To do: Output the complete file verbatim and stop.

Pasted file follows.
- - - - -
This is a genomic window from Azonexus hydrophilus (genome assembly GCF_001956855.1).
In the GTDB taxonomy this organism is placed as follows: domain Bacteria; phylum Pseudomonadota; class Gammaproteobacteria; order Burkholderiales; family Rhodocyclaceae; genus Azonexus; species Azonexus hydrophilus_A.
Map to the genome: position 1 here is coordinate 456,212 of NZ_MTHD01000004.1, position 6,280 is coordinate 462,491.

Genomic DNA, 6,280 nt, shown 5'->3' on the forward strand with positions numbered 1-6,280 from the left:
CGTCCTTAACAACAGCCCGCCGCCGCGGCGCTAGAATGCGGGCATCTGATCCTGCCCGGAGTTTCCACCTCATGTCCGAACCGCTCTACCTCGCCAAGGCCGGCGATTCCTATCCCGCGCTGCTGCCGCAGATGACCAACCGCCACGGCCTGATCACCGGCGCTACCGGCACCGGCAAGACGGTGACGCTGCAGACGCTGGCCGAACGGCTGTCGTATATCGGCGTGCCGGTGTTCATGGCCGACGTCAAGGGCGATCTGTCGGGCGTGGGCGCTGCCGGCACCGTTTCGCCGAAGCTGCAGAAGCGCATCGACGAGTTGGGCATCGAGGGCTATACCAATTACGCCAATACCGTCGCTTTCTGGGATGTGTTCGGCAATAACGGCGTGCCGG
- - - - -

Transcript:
This is a genomic window from Azonexus hydrophilus (genome assembly GCF_001956855.1).
In the GTDB taxonomy this organism is placed as follows: domain Bacteria; phylum Pseudomonadota; class Gammaproteobacteria; order Burkholderiales; family Rhodocyclaceae; genus Azonexus; species Azonexus hydrophilus_A.
Map to the genome: position 1 here is coordinate 456,212 of NZ_MTHD01000004.1, position 6,280 is coordinate 462,491.

Genomic DNA, 6,280 nt, shown 5'->3' on the forward strand with positions numbered 1-6,280 from the left:
CGTCCTTAACAACAGCCCGCCGCCGCGGCGCTAGAATGCGGGCATCTGATCCTGCCCGGAGTTTCCACCTCATGTCCGAACCGCTCTACCTCGCCAAGGCCGGCGATTCCTATCCCGCGCTGCTGCCGCAGATGACCAACCGCCACGGCCTGATCACCGGCGCTACCGGCACCGGCAAGACGGTGACGCTGCAGACGCTGGCCGAACGGCTGTCGTATATCGGCGTGCCGGTGTTCATGGCCGACGTCAAGGGCGATCTGTCGGGCGTGGGCGCTGCCGGCACCGTTTCGCCGAAGCTGCAGAAGCGCATCGACGAGTTGGGCATCGAGGGCTATACCAATTACGCCAATACCGTCGCTTTCTGGGATGTGTTCGGCAATAACGGCGTGCCGG